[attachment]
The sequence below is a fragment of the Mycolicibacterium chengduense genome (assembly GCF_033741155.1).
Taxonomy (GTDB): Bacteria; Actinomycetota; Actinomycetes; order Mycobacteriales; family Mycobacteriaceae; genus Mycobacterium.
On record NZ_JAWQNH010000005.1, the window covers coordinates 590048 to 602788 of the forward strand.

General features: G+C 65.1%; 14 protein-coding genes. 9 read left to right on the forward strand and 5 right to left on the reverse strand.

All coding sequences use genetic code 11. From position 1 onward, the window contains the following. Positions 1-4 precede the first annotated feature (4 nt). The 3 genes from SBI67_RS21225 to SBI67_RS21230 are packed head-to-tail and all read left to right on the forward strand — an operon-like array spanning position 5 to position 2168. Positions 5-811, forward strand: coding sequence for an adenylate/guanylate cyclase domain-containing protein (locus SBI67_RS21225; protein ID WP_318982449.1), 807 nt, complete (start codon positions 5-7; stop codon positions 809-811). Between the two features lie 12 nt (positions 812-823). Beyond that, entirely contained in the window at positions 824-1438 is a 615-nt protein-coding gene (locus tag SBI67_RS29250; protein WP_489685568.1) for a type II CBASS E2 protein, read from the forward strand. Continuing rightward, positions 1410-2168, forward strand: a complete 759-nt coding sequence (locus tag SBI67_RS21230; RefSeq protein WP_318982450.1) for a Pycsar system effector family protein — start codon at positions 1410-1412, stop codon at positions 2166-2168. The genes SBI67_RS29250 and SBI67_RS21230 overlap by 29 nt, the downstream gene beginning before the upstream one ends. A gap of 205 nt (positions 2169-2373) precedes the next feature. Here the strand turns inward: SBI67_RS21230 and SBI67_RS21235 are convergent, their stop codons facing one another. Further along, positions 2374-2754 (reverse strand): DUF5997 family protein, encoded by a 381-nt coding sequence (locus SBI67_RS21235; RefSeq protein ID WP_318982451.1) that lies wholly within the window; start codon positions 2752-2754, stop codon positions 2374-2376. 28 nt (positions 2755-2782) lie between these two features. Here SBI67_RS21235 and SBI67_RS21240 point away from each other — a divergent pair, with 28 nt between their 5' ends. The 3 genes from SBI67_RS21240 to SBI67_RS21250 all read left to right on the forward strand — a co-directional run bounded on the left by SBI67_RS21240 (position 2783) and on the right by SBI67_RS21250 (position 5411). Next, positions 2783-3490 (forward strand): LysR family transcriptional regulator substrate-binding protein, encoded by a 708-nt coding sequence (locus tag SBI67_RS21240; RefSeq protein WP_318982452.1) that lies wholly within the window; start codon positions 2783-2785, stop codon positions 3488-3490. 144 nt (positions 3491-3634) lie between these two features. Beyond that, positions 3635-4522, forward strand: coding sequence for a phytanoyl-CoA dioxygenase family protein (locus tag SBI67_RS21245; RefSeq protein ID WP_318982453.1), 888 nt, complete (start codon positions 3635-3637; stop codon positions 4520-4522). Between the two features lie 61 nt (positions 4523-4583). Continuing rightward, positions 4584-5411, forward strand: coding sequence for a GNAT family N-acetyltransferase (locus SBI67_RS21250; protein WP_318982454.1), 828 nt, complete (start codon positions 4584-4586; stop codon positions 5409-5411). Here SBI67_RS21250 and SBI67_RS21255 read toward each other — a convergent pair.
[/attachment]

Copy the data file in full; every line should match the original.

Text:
The sequence below is a fragment of the Mycolicibacterium chengduense genome (assembly GCF_033741155.1).
Taxonomy (GTDB): Bacteria; Actinomycetota; Actinomycetes; order Mycobacteriales; family Mycobacteriaceae; genus Mycobacterium.
On record NZ_JAWQNH010000005.1, the window covers coordinates 590048 to 602788 of the forward strand.

General features: G+C 65.1%; 14 protein-coding genes. 9 read left to right on the forward strand and 5 right to left on the reverse strand.

All coding sequences use genetic code 11. From position 1 onward, the window contains the following. Positions 1-4 precede the first annotated feature (4 nt). The 3 genes from SBI67_RS21225 to SBI67_RS21230 are packed head-to-tail and all read left to right on the forward strand — an operon-like array spanning position 5 to position 2168. Positions 5-811, forward strand: coding sequence for an adenylate/guanylate cyclase domain-containing protein (locus SBI67_RS21225; protein ID WP_318982449.1), 807 nt, complete (start codon positions 5-7; stop codon positions 809-811). Between the two features lie 12 nt (positions 812-823). Beyond that, entirely contained in the window at positions 824-1438 is a 615-nt protein-coding gene (locus tag SBI67_RS29250; protein WP_489685568.1) for a type II CBASS E2 protein, read from the forward strand. Continuing rightward, positions 1410-2168, forward strand: a complete 759-nt coding sequence (locus tag SBI67_RS21230; RefSeq protein WP_318982450.1) for a Pycsar system effector family protein — start codon at positions 1410-1412, stop codon at positions 2166-2168. The genes SBI67_RS29250 and SBI67_RS21230 overlap by 29 nt, the downstream gene beginning before the upstream one ends. A gap of 205 nt (positions 2169-2373) precedes the next feature. Here the strand turns inward: SBI67_RS21230 and SBI67_RS21235 are convergent, their stop codons facing one another. Further along, positions 2374-2754 (reverse strand): DUF5997 family protein, encoded by a 381-nt coding sequence (locus SBI67_RS21235; RefSeq protein ID WP_318982451.1) that lies wholly within the window; start codon positions 2752-2754, stop codon positions 2374-2376. 28 nt (positions 2755-2782) lie between these two features. Here SBI67_RS21235 and SBI67_RS21240 point away from each other — a divergent pair, with 28 nt between their 5' ends. The 3 genes from SBI67_RS21240 to SBI67_RS21250 all read left to right on the forward strand — a co-directional run bounded on the left by SBI67_RS21240 (position 2783) and on the right by SBI67_RS21250 (position 5411). Next, positions 2783-3490 (forward strand): LysR family transcriptional regulator substrate-binding protein, encoded by a 708-nt coding sequence (locus tag SBI67_RS21240; RefSeq protein WP_318982452.1) that lies wholly within the window; start codon positions 2783-2785, stop codon positions 3488-3490. 144 nt (positions 3491-3634) lie between these two features. Beyond that, positions 3635-4522, forward strand: coding sequence for a phytanoyl-CoA dioxygenase family protein (locus tag SBI67_RS21245; RefSeq protein ID WP_318982453.1), 888 nt, complete (start codon positions 3635-3637; stop codon positions 4520-4522). Between the two features lie 61 nt (positions 4523-4583). Continuing rightward, positions 4584-5411, forward strand: coding sequence for a GNAT family N-acetyltransferase (locus SBI67_RS21250; protein WP_318982454.1), 828 nt, complete (start codon positions 4584-4586; stop codon positions 5409-5411). Here SBI67_RS21250 and SBI67_RS21255 read toward each other — a convergent pair.